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Two Poems by Charlotte Mandel


Birthday Inventory

in memoriam of Irwin D Mandel


I use as paperweights


engraved with your name:


—bronze medallion

—amber crystal globe

—glass pyramid    a prism

reaching for eternity


—three clocks

    faithful to their batteries

    arrow narrow hands

unequal in length and pace

    clasping once an hour


—and I

   since our wedding

   engraved with syllables

   of your name

   sounded in tones

   of love or scold


  beat of my pulse



lift a glass

to your portrait

smiling on my birthday

exactly as it will tomorrow



Historic Flood Rondeau

August 2017


Sky's lost the turn-off valve—a river crests—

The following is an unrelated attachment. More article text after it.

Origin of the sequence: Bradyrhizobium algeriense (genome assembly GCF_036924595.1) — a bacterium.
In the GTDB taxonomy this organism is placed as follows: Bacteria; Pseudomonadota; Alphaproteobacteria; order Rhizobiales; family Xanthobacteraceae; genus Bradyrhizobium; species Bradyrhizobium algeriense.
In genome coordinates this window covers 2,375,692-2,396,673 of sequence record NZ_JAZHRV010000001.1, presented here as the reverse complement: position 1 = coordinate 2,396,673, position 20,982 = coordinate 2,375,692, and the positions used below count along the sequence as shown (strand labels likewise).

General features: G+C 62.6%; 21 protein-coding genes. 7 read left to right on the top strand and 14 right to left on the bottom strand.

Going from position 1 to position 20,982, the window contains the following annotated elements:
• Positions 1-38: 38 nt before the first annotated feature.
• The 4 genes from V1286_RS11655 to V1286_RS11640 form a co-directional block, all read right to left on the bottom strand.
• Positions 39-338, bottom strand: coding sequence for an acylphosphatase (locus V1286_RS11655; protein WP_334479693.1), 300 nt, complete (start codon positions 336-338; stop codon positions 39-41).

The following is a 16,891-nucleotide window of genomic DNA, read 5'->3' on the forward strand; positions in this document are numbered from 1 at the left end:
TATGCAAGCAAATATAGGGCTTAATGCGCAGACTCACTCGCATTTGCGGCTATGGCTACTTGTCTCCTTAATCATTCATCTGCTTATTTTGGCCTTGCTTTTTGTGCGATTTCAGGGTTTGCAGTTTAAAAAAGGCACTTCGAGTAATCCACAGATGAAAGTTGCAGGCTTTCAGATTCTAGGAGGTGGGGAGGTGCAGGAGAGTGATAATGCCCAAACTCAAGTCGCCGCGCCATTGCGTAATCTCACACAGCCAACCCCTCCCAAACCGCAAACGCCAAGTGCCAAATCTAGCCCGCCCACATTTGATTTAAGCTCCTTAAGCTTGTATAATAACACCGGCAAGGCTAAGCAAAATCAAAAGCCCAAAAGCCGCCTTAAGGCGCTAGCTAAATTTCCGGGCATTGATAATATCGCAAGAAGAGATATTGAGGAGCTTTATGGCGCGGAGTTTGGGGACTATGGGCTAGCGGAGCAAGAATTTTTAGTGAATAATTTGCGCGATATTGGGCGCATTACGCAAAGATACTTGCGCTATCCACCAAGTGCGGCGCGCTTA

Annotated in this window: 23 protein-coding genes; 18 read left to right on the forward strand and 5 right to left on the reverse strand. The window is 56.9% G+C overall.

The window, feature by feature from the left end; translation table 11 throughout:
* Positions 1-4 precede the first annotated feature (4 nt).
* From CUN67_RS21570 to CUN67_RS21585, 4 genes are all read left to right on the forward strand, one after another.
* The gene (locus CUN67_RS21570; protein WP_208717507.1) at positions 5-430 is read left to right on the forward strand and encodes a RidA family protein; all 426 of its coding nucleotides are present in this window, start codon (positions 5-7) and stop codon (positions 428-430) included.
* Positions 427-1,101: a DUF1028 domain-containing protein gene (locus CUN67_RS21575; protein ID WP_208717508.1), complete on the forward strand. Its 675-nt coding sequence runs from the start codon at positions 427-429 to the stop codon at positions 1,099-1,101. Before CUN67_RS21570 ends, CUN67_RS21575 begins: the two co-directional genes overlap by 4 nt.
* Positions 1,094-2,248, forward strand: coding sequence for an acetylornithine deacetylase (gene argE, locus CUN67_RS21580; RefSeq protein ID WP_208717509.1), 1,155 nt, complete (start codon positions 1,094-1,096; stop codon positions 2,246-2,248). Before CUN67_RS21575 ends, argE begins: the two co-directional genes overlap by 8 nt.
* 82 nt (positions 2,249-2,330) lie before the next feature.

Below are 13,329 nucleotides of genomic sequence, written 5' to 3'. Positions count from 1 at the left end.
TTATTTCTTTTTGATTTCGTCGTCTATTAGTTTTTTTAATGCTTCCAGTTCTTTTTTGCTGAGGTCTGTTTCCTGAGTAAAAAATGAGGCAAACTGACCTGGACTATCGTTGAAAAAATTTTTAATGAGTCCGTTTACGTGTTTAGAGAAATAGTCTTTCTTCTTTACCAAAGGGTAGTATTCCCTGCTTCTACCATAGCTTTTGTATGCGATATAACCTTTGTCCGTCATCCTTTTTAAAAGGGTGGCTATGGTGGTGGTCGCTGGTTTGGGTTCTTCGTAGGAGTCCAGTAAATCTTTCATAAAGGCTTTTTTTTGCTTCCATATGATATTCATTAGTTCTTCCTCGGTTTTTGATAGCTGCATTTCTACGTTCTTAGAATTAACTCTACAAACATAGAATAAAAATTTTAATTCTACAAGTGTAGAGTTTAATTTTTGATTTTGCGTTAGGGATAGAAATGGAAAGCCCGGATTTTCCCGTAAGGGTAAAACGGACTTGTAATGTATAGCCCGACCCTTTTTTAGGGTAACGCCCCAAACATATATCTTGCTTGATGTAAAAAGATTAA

torrents uproot billboards, drown farm beasts.

Rubber dinghies row on street and highway.

Two-story roof's a life raft till doomsday

sky finds the turn-off valve.


Is that a child—hurry—quick nets are cast—

pull in a doll—open-eyed, bedraggled, dressed

in a daisy print, curls a thatch of hay.

Where is the turn-off valve?


Church bells mute with muck—no sun-day of rest.

Label climate change or biblical test—

rain swallows newsprint.  Whatever's at play

ends in survivor counts. The runaway

sky's lost the turn-off valve.


Charlotte Mandel’s most recent book of poetry is THROUGH A GARDEN GATE, poems in response to photographs of the garden in Long Island created and photographed by Vincent Covello (David Robert Books 2015).  A new collection, TO BE THE DAYLIGHT, is forthcoming from White Violet Press.  Several of the poems are inspired by time on beaches in the Hamptons.  Previous titles include two poem-novellas of feminist biblical revision—THE LIFE OF MARY and THE MARRIAGES OF JACOB.

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